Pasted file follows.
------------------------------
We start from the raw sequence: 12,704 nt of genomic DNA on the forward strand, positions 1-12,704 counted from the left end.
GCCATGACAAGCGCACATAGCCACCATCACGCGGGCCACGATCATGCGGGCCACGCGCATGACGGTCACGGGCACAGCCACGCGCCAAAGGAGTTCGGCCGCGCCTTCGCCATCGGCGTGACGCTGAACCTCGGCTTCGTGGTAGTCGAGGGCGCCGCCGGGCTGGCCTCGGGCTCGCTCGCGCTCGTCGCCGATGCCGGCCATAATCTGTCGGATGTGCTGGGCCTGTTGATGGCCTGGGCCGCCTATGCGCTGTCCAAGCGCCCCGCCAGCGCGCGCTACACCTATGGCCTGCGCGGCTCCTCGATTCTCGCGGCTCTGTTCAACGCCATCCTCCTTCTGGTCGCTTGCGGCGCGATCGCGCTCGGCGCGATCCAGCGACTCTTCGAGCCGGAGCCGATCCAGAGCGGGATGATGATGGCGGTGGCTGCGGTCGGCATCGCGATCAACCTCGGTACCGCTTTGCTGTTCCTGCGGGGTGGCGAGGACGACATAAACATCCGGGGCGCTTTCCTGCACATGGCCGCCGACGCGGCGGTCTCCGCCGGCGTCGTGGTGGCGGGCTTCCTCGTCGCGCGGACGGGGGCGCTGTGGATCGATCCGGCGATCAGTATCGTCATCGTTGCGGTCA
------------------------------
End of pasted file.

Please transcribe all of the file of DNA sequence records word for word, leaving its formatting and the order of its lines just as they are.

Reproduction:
We start from the raw sequence: 12,704 nt of genomic DNA on the forward strand, positions 1-12,704 counted from the left end.
GCCATGACAAGCGCACATAGCCACCATCACGCGGGCCACGATCATGCGGGCCACGCGCATGACGGTCACGGGCACAGCCACGCGCCAAAGGAGTTCGGCCGCGCCTTCGCCATCGGCGTGACGCTGAACCTCGGCTTCGTGGTAGTCGAGGGCGCCGCCGGGCTGGCCTCGGGCTCGCTCGCGCTCGTCGCCGATGCCGGCCATAATCTGTCGGATGTGCTGGGCCTGTTGATGGCCTGGGCCGCCTATGCGCTGTCCAAGCGCCCCGCCAGCGCGCGCTACACCTATGGCCTGCGCGGCTCCTCGATTCTCGCGGCTCTGTTCAACGCCATCCTCCTTCTGGTCGCTTGCGGCGCGATCGCGCTCGGCGCGATCCAGCGACTCTTCGAGCCGGAGCCGATCCAGAGCGGGATGATGATGGCGGTGGCTGCGGTCGGCATCGCGATCAACCTCGGTACCGCTTTGCTGTTCCTGCGGGGTGGCGAGGACGACATAAACATCCGGGGCGCTTTCCTGCACATGGCCGCCGACGCGGCGGTCTCCGCCGGCGTCGTGGTGGCGGGCTTCCTCGTCGCGCGGACGGGGGCGCTGTGGATCGATCCGGCGATCAGTATCGTCATCGTTGCGGTCA